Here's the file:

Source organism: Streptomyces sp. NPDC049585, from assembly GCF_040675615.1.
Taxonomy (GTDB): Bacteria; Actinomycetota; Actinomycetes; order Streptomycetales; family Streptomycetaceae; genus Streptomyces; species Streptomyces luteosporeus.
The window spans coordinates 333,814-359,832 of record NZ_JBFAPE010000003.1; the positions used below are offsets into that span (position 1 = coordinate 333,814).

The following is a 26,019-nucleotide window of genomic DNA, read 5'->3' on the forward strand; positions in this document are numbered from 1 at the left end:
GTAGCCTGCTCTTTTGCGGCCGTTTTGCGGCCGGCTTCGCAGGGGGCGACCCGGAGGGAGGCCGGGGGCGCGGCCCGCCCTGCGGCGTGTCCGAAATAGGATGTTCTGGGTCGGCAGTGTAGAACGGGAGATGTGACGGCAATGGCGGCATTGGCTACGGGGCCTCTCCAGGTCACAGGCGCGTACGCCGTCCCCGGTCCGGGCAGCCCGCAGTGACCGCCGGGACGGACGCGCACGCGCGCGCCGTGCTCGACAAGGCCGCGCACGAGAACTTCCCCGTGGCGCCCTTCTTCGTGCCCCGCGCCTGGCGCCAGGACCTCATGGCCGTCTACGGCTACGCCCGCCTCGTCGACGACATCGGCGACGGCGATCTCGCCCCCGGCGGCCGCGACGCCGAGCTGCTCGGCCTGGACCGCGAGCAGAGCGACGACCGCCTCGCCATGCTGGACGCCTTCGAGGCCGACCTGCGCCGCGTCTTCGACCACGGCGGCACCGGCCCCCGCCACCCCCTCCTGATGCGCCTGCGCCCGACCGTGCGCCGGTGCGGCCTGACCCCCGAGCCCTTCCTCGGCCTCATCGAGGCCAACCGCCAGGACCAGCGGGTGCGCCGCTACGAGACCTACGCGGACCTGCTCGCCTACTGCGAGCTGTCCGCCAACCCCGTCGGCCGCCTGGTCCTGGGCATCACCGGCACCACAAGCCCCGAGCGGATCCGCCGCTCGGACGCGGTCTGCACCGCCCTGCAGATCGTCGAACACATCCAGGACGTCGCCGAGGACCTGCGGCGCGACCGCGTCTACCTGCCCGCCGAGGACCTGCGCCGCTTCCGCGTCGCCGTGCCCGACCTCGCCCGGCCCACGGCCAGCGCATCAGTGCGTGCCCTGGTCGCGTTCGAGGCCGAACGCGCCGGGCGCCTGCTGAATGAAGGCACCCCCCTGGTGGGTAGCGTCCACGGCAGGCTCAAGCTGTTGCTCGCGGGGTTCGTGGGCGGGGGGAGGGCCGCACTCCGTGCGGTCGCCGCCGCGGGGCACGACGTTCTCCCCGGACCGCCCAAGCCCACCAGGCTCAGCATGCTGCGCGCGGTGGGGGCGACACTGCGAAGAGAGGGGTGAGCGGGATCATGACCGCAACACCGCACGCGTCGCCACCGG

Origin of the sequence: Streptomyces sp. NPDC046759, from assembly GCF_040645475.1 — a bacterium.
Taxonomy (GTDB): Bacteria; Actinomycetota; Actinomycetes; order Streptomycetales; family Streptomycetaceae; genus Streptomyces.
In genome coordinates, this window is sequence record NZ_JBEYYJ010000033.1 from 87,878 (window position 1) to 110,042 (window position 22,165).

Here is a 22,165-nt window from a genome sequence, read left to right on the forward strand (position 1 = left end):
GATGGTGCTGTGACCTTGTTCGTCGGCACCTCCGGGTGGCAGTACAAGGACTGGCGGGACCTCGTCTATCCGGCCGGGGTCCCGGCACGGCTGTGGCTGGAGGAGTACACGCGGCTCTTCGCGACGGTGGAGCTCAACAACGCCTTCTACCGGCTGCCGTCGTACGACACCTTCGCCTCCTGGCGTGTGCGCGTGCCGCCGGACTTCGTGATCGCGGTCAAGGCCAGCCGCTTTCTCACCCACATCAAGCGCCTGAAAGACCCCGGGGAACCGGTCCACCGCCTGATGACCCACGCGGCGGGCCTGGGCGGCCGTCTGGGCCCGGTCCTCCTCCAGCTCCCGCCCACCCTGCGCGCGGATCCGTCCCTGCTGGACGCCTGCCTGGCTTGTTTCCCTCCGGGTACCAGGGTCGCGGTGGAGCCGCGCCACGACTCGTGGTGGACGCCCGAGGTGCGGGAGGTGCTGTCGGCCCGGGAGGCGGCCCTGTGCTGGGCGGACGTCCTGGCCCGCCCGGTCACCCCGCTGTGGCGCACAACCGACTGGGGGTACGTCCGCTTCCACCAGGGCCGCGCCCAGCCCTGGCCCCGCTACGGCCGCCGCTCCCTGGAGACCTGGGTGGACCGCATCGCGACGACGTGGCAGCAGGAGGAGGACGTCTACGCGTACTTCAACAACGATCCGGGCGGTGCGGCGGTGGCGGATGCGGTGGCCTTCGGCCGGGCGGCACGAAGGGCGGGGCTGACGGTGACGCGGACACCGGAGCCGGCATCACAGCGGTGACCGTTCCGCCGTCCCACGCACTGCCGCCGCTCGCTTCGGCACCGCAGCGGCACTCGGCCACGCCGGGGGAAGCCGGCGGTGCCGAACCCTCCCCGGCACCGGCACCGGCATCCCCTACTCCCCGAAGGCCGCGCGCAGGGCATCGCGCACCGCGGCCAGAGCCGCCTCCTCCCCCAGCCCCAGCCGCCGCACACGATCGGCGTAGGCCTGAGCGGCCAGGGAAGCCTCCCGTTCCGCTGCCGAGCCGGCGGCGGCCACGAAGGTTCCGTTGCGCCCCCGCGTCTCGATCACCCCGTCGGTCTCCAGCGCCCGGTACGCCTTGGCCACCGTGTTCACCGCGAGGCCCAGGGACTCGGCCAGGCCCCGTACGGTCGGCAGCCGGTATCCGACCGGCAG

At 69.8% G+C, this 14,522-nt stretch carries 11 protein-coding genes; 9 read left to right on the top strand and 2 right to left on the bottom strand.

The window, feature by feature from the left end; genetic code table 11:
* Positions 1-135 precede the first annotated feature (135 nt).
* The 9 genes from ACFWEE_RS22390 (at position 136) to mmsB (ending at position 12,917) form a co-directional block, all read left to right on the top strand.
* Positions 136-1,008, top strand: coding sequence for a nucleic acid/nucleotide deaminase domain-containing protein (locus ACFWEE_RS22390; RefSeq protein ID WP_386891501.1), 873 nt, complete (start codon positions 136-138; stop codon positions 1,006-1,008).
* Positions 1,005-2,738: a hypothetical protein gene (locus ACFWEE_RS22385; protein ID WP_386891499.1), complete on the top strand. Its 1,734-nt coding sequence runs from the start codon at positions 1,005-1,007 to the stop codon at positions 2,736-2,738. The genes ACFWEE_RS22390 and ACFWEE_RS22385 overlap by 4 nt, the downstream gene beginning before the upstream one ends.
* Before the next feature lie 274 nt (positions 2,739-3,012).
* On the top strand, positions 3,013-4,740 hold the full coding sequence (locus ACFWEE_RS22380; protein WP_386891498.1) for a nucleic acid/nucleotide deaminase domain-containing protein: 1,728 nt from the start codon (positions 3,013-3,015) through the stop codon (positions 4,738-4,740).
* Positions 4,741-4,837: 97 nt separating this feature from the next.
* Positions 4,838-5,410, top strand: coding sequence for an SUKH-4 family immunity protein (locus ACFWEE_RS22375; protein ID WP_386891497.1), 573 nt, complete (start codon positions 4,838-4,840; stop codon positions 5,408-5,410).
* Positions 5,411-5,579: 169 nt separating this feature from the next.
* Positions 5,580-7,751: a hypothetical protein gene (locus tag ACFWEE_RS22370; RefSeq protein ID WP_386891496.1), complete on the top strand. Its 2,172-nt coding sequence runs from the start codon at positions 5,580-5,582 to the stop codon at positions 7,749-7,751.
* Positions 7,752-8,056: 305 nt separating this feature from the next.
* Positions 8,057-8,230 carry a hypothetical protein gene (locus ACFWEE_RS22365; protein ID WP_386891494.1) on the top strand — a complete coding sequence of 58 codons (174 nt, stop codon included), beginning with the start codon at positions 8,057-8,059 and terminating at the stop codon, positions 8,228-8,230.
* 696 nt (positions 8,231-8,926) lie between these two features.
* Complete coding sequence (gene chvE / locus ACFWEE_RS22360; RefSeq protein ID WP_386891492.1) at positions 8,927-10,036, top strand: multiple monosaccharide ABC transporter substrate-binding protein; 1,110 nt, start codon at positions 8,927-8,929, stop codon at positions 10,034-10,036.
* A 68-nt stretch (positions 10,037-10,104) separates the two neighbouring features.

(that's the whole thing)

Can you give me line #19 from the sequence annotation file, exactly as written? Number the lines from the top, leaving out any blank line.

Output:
* Positions 4,741-4,837: 97 nt separating this feature from the next.